Today please spend whatever time you'd ordinarily use to read Gin and Tacos to watch "The Hunted and the Hated: An Inside Look at the NYPD's Stop-and-Frisk Policy." It's only 13 minutes. A young man secretly recorded a stop/frisk incident and the audio is included along with interviews with NYPD officers who describe the way the NYPD and Mayor's office pressure cops to make as many as possible. Originally appeared at The Nation.

There are some neat Stop & Frisk apps as well as an ACLU app that allows smartphone users to secretly record interactions with the police. This technology coincides with states' efforts to outlaw audio/video recording of on-duty police. They've failed so far, but why would such laws even be necessary? From what I've heard, if the cops aren't doing anything wrong they have nothing to worry about.

38 thoughts on “DON'T WORRY!”

  • Off topic, but on a social train of thought, I got married this past Saturday. In keeping with the topic, it is to be hoped that my surname (being brown and all) does not mean my partner will be stopped and frisked more often than otherwise would be the case in the future.

  • Middle Seaman says:

    "Those whom the gods wish to destroy they first make mad." It's not just Bloomberg, it's also the the robber Romney and the moron Obama.

    Is it the war in Iraq?

  • All potential sarcasm aside (at least from me), before I started serving free coffee to our local police force, this video demonstrates almost every interaction I have EVER HAD with the police. Being from a low-income background it is regular practice for the police to stroll through the neighborhood looking to antagonize and arrest people. I have seen cops threaten to shake-down your house without a warrant, arrest your brother without probable cause and if that didn't provoke you enough, I have seen cops threaten rape your girl in hopes to evoke an aggressive reaction. I have seen this behavior in cities like Cleveland, San Diego, and Seattle. Yes, even the Great White Yuppies of the Pacific Northwest exhibit this behavior among their police force. Many of these officers also have a former military background, and most often, they served in the Marine Corps or in the Army; branches that are notorious for excessive violence.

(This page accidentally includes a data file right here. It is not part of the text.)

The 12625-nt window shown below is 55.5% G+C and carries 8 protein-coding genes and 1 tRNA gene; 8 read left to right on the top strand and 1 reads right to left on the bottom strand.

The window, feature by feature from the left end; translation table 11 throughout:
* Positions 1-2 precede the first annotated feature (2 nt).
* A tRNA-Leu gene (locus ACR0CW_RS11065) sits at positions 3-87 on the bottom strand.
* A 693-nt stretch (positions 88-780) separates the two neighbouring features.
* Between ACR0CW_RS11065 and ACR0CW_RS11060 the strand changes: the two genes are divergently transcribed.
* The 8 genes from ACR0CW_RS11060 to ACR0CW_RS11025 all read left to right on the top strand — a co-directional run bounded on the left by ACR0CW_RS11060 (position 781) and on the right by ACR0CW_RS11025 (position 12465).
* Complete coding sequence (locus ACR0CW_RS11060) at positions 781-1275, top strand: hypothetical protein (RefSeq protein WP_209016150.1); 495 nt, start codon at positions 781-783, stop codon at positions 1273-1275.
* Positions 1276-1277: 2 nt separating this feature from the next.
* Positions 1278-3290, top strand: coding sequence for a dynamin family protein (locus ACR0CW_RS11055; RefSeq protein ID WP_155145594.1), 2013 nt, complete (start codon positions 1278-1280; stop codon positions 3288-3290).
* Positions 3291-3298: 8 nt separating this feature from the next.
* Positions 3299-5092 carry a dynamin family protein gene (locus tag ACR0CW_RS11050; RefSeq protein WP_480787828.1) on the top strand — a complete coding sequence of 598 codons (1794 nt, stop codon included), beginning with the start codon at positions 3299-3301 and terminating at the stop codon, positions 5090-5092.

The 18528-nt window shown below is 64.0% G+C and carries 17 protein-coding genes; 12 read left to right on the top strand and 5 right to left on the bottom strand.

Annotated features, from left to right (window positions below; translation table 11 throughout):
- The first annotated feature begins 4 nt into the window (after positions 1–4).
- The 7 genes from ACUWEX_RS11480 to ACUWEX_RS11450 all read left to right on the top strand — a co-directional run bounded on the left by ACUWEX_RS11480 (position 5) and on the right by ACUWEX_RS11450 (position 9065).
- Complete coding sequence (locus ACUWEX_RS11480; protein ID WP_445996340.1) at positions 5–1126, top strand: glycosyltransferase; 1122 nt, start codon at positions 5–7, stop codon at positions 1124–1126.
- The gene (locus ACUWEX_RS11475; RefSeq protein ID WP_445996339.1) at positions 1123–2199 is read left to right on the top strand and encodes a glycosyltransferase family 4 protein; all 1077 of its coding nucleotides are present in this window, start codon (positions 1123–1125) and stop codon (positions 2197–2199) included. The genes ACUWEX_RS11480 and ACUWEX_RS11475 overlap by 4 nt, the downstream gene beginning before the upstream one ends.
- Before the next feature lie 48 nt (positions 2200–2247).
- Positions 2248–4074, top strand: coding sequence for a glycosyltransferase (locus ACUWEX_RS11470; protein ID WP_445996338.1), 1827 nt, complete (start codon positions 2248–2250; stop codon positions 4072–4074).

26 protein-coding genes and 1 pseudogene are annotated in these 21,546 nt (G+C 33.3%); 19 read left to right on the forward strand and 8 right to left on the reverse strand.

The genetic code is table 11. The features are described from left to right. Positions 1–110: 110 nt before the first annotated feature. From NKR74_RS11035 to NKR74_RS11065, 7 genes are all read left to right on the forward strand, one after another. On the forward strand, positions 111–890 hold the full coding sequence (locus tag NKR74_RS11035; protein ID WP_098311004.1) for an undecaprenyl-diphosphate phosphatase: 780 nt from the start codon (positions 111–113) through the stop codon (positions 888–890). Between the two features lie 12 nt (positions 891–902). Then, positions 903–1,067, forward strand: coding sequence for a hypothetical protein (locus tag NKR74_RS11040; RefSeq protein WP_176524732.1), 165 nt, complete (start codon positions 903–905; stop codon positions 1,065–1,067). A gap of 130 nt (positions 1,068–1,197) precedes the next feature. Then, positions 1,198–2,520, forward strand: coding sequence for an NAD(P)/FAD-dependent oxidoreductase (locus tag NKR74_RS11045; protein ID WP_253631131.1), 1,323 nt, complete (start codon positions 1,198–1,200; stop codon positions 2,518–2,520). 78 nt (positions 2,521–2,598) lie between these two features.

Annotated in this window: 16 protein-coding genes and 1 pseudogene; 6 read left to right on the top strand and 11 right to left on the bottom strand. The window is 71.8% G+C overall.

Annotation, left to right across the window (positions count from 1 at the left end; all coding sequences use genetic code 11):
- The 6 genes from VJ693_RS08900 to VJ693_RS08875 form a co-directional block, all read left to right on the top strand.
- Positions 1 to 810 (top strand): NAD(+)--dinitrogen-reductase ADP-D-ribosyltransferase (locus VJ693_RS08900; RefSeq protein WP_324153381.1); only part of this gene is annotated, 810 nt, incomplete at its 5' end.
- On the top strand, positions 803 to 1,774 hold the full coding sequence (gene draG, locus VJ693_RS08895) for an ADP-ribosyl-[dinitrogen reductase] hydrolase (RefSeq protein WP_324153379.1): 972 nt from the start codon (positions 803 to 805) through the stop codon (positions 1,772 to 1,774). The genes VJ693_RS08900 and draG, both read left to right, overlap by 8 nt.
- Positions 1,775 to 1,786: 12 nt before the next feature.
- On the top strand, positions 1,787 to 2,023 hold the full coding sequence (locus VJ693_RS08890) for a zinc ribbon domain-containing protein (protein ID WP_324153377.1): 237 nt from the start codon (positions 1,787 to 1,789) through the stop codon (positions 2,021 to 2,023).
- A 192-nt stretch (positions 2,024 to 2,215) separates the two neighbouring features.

Combine that with forces like the urgency to achieve, total respect for authority that can lead to blind obedience, and higher-ups pushing political agendas and viola! Violation after violation of the individual's freedoms, where the individual is too poor to lawyer-up, and with each new arrest spirals further down into the Poverty Rabbit hole from which he or she will probably never return, while the politician who terrorized the individual's life will inevitably leave his or her political career to earn an annual retirement that could be easily 12x that of the impoverished individual. OH and forget any sort of retirement for these folks. Those pesky arrests amounted to a slew of minimum wage jobs, keeping the individual in a perpetual cycle of poverty until the day he or she dies.

    Just ask any of my relatives, maternal or paternal side. In fact, I can give you their phone numbers so they can recount each tale of police harassment and brutality to you.

    More than anything, I'm proud of this 17-year-old kid who had his wits about him to get even by being smart. In addition, high praise these cops who know what the NYPD is doing is morally reprehensible and choose to speak out about it. I have to note, there are many guys on our local police force who are nothing like what is depicted here and have been appalled by the stories I've told them about other officers in the places I've lived.

    Interestingly enough, the officers' expressed an urgency to preform in order make higher quotas to keep their jobs, all-the-while keeping those on the bottom of the ladder down is eerily similar to the corporate business model I experienced working mid-level management at Target. Hey, kids isn't it fun when we apply a business model to social justice and order? Okay, that was sarcasm.

  • I want to explain the stop and frisk. It came from Terry v. Ohio which was a case where an officer without probable cause stopped 2 men about to rob a Jewelry store.

    Now the judges in the case ruled in favor of the cops but very narrowly. The officer involved had over 30 years of walking this specific beat and knew everyone. He observed over a period of time these men "casing" the jewelry store. He saw them going back and forth and looking around. He also has seen robberies in the past and knew how stores were robbed and that weapons were involved. So when he arrested these men he checked for weapons. The judges saw a benefit to preventing crime before it happened.

    So when they ruled on what is called the Terry Stop they said you have the right to stop someone and question them if you have reasonable suspicion a crime is about to happen. You have the right to pat down the outside of a suspect ONLY to check for what could be a weapon so if you feel something hard, you could articulate it could be a club, a knife, a gun. Then you can reach in for that one item. If you find something soft you keep on going.

    It is important to note the fact you believe a crime is about to happen, and that under observation you can articulate exactly how a crime is about to happen. Seeing people stand on the corner talking as a group for example is not specific enough. The examples in Terry gave were very specific.